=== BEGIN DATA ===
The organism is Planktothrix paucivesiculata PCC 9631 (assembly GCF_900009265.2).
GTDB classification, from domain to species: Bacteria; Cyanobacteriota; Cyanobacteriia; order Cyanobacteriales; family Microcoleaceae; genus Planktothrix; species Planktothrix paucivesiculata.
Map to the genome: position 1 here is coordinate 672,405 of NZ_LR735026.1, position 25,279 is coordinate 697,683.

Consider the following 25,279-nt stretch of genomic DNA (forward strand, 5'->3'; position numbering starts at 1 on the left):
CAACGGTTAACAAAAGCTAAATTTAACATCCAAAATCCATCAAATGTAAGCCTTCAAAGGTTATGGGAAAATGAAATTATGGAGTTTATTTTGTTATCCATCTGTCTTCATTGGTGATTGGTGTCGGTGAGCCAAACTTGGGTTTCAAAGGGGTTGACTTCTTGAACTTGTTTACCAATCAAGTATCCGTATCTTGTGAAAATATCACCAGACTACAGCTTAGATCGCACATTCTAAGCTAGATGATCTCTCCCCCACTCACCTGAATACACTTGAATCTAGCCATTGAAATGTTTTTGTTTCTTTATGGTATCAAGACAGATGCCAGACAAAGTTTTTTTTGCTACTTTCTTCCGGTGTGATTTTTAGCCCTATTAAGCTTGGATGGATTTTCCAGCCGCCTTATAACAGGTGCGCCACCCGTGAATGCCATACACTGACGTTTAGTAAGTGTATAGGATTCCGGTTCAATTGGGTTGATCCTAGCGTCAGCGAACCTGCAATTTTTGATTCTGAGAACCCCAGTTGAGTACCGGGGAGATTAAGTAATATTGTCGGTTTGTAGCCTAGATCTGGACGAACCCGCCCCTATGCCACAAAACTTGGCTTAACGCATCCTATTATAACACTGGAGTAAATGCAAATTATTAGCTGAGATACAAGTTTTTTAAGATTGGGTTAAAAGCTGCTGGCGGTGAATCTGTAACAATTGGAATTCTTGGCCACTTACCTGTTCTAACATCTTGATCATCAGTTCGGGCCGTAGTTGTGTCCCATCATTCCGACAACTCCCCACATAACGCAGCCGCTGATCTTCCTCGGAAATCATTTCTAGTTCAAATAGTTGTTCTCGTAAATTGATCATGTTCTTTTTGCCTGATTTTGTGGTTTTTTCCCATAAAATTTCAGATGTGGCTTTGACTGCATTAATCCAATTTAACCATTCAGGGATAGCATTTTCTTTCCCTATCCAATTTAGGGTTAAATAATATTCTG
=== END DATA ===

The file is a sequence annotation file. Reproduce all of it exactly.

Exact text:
The organism is Planktothrix paucivesiculata PCC 9631 (assembly GCF_900009265.2).
GTDB classification, from domain to species: Bacteria; Cyanobacteriota; Cyanobacteriia; order Cyanobacteriales; family Microcoleaceae; genus Planktothrix; species Planktothrix paucivesiculata.
Map to the genome: position 1 here is coordinate 672,405 of NZ_LR735026.1, position 25,279 is coordinate 697,683.

Consider the following 25,279-nt stretch of genomic DNA (forward strand, 5'->3'; position numbering starts at 1 on the left):
CAACGGTTAACAAAAGCTAAATTTAACATCCAAAATCCATCAAATGTAAGCCTTCAAAGGTTATGGGAAAATGAAATTATGGAGTTTATTTTGTTATCCATCTGTCTTCATTGGTGATTGGTGTCGGTGAGCCAAACTTGGGTTTCAAAGGGGTTGACTTCTTGAACTTGTTTACCAATCAAGTATCCGTATCTTGTGAAAATATCACCAGACTACAGCTTAGATCGCACATTCTAAGCTAGATGATCTCTCCCCCACTCACCTGAATACACTTGAATCTAGCCATTGAAATGTTTTTGTTTCTTTATGGTATCAAGACAGATGCCAGACAAAGTTTTTTTTGCTACTTTCTTCCGGTGTGATTTTTAGCCCTATTAAGCTTGGATGGATTTTCCAGCCGCCTTATAACAGGTGCGCCACCCGTGAATGCCATACACTGACGTTTAGTAAGTGTATAGGATTCCGGTTCAATTGGGTTGATCCTAGCGTCAGCGAACCTGCAATTTTTGATTCTGAGAACCCCAGTTGAGTACCGGGGAGATTAAGTAATATTGTCGGTTTGTAGCCTAGATCTGGACGAACCCGCCCCTATGCCACAAAACTTGGCTTAACGCATCCTATTATAACACTGGAGTAAATGCAAATTATTAGCTGAGATACAAGTTTTTTAAGATTGGGTTAAAAGCTGCTGGCGGTGAATCTGTAACAATTGGAATTCTTGGCCACTTACCTGTTCTAACATCTTGATCATCAGTTCGGGCCGTAGTTGTGTCCCATCATTCCGACAACTCCCCACATAACGCAGCCGCTGATCTTCCTCGGAAATCATTTCTAGTTCAAATAGTTGTTCTCGTAAATTGATCATGTTCTTTTTGCCTGATTTTGTGGTTTTTTCCCATAAAATTTCAGATGTGGCTTTGACTGCATTAATCCAATTTAACCATTCAGGGATAGCATTTTCTTTCCCTATCCAATTTAGGGTTAAATAATATTCTG